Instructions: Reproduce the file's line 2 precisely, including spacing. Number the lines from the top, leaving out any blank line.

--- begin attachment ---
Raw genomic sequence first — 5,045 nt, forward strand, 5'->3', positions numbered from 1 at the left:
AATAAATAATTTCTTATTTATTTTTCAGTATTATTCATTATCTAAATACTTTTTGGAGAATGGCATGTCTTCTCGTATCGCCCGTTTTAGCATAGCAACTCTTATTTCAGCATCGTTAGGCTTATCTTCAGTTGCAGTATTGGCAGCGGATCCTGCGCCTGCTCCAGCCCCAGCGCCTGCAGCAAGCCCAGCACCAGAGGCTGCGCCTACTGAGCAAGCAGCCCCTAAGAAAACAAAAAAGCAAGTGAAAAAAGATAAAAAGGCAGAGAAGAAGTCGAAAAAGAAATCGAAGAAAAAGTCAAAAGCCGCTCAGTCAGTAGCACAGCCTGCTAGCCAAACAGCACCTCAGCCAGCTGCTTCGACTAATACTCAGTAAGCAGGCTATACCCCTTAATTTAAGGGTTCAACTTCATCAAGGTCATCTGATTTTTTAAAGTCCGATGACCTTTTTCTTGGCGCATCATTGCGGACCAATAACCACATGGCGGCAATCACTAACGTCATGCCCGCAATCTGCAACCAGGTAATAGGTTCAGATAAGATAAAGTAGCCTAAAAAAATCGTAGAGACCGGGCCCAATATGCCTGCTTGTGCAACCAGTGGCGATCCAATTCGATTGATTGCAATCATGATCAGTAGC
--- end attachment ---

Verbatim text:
AATAAATAATTTCTTATTTATTTTTCAGTATTATTCATTATCTAAATACTTTTTGGAGAATGGCATGTCTTCTCGTATCGCCCGTTTTAGCATAGCAACTCTTATTTCAGCATCGTTAGGCTTATCTTCAGTTGCAGTATTGGCAGCGGATCCTGCGCCTGCTCCAGCCCCAGCGCCTGCAGCAAGCCCAGCACCAGAGGCTGCGCCTACTGAGCAAGCAGCCCCTAAGAAAACAAAAAAGCAAGTGAAAAAAGATAAAAAGGCAGAGAAGAAGTCGAAAAAGAAATCGAAGAAAAAGTCAAAAGCCGCTCAGTCAGTAGCACAGCCTGCTAGCCAAACAGCACCTCAGCCAGCTGCTTCGACTAATACTCAGTAAGCAGGCTATACCCCTTAATTTAAGGGTTCAACTTCATCAAGGTCATCTGATTTTTTAAAGTCCGATGACCTTTTTCTTGGCGCATCATTGCGGACCAATAACCACATGGCGGCAATCACTAACGTCATGCCCGCAATCTGCAACCAGGTAATAGGTTCAGATAAGATAAAGTAGCCTAAAAAAATCGTAGAGACCGGGCCCAATATGCCTGCTTGTGCAACCAGTGGCGATCCAATTCGATTGATTGCAATCATGATCAGTAGC